For me, BEA opened with the Children’s Book and Author Breakfast. Jon Scieska set a high-energy (adult) tone, that each of the others — Sherman Alexie, Judy Blume, Eoin Colfer, and Neil Gaiman — seemed to enjoy. First, Judy Blume looks younger than me! It was entertaining and enlightening to hear the authors talk about their fears and their publishers’ advice against “crossing over” to youth literature. When I left at 9:30 (I did have some work to do), the panel hadn’t even opened the floor for questions. Later that day, as I stood in line for Sherman Alexie to autograph The Absolutely True Diary of a Part-time Indian (Little Brown Books for Young Readers), I asked him if he was still on a high from the breakfast … he said it was almost gone.

The days were long, but the gorgeous weather was a great counter-balance. Our hotel was just five blocks away, so I walked each morning and evening. Probably more than my legs needed, but it helped to work off the incredible Mexican food at Adoro! It was so good we ate there nearly every meal when we weren’t at the Convention Center.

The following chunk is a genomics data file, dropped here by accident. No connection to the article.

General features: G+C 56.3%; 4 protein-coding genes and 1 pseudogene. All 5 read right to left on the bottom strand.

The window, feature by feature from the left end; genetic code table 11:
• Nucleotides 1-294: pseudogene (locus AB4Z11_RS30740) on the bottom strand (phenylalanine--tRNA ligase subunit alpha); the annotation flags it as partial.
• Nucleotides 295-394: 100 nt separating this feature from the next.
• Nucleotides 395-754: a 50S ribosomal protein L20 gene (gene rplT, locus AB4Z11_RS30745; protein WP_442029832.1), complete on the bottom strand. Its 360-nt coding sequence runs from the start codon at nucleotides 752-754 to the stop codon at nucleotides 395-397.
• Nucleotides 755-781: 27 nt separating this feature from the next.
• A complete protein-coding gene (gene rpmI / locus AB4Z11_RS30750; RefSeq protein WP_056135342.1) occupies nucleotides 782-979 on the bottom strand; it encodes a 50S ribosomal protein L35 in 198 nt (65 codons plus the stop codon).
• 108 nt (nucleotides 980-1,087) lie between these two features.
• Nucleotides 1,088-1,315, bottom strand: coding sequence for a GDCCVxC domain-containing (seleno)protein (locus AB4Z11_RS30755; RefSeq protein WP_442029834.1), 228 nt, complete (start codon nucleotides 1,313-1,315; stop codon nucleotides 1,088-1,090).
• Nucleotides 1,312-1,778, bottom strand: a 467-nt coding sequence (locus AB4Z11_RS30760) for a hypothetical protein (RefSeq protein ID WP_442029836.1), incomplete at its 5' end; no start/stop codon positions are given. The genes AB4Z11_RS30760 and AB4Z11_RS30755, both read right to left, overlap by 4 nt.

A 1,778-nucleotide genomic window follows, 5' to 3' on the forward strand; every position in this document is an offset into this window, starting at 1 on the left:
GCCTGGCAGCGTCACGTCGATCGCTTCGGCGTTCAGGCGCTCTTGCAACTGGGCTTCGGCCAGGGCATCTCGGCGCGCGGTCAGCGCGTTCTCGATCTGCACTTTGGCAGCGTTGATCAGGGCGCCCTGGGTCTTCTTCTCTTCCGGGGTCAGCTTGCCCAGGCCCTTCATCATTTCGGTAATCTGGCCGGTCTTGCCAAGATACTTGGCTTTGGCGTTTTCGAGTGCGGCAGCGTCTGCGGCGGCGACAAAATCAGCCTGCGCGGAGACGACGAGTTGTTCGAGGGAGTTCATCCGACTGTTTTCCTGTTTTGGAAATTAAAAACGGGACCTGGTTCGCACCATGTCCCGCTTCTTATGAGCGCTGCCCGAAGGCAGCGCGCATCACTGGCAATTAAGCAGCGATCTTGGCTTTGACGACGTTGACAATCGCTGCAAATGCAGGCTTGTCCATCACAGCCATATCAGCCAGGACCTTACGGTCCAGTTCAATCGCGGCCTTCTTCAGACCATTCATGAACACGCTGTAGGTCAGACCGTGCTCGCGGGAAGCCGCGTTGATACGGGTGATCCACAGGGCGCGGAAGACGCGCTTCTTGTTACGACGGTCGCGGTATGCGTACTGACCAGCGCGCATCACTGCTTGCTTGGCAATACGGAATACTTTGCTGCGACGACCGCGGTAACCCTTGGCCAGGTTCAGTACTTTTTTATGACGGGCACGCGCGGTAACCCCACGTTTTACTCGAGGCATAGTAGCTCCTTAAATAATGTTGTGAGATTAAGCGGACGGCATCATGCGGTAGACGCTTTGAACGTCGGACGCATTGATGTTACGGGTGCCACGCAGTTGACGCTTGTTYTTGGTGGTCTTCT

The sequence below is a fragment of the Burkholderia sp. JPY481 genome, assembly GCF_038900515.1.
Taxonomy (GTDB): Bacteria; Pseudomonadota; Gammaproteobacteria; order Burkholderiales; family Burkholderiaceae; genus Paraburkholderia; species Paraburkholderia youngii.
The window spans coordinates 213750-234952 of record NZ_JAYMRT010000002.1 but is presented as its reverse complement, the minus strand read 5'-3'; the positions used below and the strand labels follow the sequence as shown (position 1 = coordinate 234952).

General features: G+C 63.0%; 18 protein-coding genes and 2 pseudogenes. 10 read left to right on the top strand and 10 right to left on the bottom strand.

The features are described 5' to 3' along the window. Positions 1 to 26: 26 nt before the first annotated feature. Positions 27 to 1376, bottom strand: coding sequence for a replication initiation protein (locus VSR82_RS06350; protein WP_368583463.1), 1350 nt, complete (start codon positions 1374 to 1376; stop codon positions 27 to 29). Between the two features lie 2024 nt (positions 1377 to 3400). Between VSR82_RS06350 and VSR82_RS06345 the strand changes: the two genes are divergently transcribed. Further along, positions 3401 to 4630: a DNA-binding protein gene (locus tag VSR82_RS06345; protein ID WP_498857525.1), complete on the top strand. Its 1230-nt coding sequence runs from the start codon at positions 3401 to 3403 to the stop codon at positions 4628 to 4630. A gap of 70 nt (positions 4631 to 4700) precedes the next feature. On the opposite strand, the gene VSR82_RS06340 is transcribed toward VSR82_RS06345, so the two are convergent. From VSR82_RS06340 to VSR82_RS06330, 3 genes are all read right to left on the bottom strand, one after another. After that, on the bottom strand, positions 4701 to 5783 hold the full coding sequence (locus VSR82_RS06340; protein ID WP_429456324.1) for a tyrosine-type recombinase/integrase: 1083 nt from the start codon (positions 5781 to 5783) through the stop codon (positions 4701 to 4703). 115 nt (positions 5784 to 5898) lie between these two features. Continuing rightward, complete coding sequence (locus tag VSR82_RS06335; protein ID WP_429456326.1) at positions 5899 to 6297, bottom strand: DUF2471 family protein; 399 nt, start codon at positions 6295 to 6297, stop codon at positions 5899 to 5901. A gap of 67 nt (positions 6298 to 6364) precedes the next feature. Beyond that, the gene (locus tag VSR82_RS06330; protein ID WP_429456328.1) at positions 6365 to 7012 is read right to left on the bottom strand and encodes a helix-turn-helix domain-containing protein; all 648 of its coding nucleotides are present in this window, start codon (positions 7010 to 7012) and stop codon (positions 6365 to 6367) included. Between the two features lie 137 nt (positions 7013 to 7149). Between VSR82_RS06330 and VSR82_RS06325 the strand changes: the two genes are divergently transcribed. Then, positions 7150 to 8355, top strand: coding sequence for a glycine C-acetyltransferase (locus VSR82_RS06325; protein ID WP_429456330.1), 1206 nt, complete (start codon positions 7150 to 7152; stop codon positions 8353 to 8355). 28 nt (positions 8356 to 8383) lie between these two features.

The key to surviving BEA is being flexible. Some of my appointments didn’t go off as planned, but there is post-event Email. Once you’re immersed in the event, things shift and change, and the pre-planned schedule is part of that. Some things you control, others you don’t. Even with the shifts, there were still plenty of people to see, and I think I stopped by every logical booth. The only places I didn’t go were the ones with gadgets, toys and games, or licensed product.

That said, I am really excited to try out Michele Lallouz Fisher’s new product iRead 2  You. It is a recorder that’s shaped like a bookmark. You read the story into the device and clip it into the front of the book. When a child opens the cover, the recording begins, with you reading the story. It works just like the musical greeting cards … but it’s you! and it records up to four minutes. Can you imagine the possibilities? Traveling parents? Vacations? Riding in the car? Grandparents reading for kids? Kids recording themselves and then listening to the story to reinforce their work? We’re going to test it here with my husband reading a book for Catherine before his next trip.